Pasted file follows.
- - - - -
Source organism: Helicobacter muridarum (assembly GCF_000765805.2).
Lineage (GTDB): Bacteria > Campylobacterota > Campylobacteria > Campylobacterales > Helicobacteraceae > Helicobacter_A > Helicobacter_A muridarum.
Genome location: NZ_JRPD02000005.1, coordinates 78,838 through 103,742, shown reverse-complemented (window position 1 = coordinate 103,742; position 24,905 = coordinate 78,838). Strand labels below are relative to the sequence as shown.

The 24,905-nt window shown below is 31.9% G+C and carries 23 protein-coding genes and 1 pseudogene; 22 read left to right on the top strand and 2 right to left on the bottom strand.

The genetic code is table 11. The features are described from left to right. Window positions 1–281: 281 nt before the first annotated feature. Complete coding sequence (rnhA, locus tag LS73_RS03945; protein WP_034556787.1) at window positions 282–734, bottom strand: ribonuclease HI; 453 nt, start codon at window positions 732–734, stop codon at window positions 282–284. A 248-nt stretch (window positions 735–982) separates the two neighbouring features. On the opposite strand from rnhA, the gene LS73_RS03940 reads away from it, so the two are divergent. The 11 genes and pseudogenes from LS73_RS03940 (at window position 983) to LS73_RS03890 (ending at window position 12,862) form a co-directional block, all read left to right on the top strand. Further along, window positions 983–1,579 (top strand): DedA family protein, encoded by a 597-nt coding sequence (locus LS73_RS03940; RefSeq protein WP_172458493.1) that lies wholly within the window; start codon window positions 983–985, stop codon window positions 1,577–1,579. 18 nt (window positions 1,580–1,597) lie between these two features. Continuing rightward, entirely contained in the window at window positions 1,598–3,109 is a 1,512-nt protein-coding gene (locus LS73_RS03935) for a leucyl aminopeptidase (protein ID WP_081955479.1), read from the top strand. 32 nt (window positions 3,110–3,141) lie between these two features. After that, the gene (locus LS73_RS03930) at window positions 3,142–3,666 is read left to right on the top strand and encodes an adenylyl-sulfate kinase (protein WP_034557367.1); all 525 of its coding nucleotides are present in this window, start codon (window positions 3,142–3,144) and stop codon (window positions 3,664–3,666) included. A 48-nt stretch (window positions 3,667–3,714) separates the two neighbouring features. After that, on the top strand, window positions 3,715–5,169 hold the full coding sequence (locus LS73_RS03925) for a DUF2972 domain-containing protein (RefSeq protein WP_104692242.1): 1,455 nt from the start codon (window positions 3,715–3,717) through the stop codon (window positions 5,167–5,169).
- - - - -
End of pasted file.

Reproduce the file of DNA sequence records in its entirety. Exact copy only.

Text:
Source organism: Helicobacter muridarum (assembly GCF_000765805.2).
Lineage (GTDB): Bacteria > Campylobacterota > Campylobacteria > Campylobacterales > Helicobacteraceae > Helicobacter_A > Helicobacter_A muridarum.
Genome location: NZ_JRPD02000005.1, coordinates 78,838 through 103,742, shown reverse-complemented (window position 1 = coordinate 103,742; position 24,905 = coordinate 78,838). Strand labels below are relative to the sequence as shown.

The 24,905-nt window shown below is 31.9% G+C and carries 23 protein-coding genes and 1 pseudogene; 22 read left to right on the top strand and 2 right to left on the bottom strand.

The genetic code is table 11. The features are described from left to right. Window positions 1–281: 281 nt before the first annotated feature. Complete coding sequence (rnhA, locus tag LS73_RS03945; protein WP_034556787.1) at window positions 282–734, bottom strand: ribonuclease HI; 453 nt, start codon at window positions 732–734, stop codon at window positions 282–284. A 248-nt stretch (window positions 735–982) separates the two neighbouring features. On the opposite strand from rnhA, the gene LS73_RS03940 reads away from it, so the two are divergent. The 11 genes and pseudogenes from LS73_RS03940 (at window position 983) to LS73_RS03890 (ending at window position 12,862) form a co-directional block, all read left to right on the top strand. Further along, window positions 983–1,579 (top strand): DedA family protein, encoded by a 597-nt coding sequence (locus LS73_RS03940; RefSeq protein WP_172458493.1) that lies wholly within the window; start codon window positions 983–985, stop codon window positions 1,577–1,579. 18 nt (window positions 1,580–1,597) lie between these two features. Continuing rightward, entirely contained in the window at window positions 1,598–3,109 is a 1,512-nt protein-coding gene (locus LS73_RS03935) for a leucyl aminopeptidase (protein ID WP_081955479.1), read from the top strand. 32 nt (window positions 3,110–3,141) lie between these two features. After that, the gene (locus LS73_RS03930) at window positions 3,142–3,666 is read left to right on the top strand and encodes an adenylyl-sulfate kinase (protein WP_034557367.1); all 525 of its coding nucleotides are present in this window, start codon (window positions 3,142–3,144) and stop codon (window positions 3,664–3,666) included. A 48-nt stretch (window positions 3,667–3,714) separates the two neighbouring features. After that, on the top strand, window positions 3,715–5,169 hold the full coding sequence (locus LS73_RS03925) for a DUF2972 domain-containing protein (RefSeq protein WP_104692242.1): 1,455 nt from the start codon (window positions 3,715–3,717) through the stop codon (window positions 5,167–5,169).